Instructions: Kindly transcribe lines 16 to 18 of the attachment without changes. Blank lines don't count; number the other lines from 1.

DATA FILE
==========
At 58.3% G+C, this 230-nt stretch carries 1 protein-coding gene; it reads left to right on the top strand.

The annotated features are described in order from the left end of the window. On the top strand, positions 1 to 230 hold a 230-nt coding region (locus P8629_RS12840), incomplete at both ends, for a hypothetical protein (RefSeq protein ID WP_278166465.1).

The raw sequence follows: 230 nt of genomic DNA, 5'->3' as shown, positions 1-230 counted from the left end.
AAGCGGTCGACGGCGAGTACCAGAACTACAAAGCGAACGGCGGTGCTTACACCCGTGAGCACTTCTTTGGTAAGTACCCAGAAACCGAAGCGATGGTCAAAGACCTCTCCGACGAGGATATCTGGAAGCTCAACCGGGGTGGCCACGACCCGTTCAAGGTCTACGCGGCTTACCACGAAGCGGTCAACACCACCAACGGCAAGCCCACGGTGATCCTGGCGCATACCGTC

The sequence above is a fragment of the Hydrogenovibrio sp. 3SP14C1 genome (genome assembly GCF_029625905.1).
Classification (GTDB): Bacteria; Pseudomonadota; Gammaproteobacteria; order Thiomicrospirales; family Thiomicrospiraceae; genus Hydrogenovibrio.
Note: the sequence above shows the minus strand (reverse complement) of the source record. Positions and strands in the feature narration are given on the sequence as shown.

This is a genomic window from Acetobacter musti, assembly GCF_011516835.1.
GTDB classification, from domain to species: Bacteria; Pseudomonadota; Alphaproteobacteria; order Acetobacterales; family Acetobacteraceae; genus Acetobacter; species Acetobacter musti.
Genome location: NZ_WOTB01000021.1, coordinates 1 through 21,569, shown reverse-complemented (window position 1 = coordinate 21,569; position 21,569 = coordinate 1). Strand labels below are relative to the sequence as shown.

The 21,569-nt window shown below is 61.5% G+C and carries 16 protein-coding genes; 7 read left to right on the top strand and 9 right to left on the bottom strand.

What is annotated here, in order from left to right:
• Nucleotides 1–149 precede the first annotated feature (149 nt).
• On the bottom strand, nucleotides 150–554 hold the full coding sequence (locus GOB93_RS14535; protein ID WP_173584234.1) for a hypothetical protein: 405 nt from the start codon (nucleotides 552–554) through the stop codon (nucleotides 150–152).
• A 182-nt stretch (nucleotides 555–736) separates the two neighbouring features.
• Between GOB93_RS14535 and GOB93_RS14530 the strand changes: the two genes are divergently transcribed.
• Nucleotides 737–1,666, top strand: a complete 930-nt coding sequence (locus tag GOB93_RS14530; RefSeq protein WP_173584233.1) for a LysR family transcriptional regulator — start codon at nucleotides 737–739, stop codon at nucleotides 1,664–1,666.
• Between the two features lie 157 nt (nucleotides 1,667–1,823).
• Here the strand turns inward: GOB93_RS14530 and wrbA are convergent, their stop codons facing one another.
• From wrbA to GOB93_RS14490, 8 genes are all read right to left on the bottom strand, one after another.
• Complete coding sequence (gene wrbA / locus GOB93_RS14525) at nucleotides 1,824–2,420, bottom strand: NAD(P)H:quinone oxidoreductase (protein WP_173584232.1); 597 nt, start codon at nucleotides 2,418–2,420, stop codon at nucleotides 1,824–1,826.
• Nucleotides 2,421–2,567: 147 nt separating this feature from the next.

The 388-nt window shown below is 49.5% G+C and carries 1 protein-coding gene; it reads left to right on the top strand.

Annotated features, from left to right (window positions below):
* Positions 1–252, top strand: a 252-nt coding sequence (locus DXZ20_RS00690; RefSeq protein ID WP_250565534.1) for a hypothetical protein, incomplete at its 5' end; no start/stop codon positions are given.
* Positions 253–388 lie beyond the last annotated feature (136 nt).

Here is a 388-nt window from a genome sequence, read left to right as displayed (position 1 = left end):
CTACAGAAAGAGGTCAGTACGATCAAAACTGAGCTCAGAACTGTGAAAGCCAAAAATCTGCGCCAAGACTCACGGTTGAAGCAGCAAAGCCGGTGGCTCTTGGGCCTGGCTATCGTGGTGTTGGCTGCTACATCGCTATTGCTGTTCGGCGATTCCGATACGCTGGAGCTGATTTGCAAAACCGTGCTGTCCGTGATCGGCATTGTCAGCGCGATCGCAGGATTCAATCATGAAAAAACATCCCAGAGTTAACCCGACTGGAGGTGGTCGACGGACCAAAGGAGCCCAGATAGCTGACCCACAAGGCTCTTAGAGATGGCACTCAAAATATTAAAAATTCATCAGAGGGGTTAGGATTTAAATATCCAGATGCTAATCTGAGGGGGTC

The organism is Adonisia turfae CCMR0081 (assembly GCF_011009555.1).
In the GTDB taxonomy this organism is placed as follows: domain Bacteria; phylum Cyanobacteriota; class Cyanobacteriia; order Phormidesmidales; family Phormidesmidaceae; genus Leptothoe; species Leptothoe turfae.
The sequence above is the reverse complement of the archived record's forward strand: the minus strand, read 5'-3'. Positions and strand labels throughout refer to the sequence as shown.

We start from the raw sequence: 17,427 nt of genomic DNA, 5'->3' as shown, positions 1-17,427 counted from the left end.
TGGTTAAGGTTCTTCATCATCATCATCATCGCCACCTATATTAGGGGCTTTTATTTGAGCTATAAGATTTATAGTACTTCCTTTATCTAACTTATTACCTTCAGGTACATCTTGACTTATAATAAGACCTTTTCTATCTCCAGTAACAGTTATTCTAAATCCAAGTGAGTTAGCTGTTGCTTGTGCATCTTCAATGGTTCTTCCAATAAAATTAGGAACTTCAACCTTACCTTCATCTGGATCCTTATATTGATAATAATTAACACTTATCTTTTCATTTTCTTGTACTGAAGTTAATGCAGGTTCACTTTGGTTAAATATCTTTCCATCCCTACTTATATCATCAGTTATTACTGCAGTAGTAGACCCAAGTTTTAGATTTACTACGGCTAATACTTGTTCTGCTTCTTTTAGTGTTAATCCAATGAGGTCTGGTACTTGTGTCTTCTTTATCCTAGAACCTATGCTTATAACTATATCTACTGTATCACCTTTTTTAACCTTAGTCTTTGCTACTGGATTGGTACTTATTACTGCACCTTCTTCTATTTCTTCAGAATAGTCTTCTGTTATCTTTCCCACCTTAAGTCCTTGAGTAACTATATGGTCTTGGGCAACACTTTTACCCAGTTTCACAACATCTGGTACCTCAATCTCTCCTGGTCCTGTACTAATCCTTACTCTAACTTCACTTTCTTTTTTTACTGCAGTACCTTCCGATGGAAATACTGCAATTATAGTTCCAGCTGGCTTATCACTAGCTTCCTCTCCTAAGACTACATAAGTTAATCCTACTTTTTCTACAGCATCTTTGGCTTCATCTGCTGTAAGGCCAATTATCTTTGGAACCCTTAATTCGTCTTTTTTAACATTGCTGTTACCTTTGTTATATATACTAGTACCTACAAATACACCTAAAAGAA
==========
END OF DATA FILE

• Between GOB93_RS14535 and GOB93_RS14530 the strand changes: the two genes are divergently transcribed.
• Nucleotides 737–1,666, top strand: a complete 930-nt coding sequence (locus tag GOB93_RS14530; RefSeq protein WP_173584233.1) for a LysR family transcriptional regulator — start codon at nucleotides 737–739, stop codon at nucleotides 1,664–1,666.
• Between the two features lie 157 nt (nucleotides 1,667–1,823).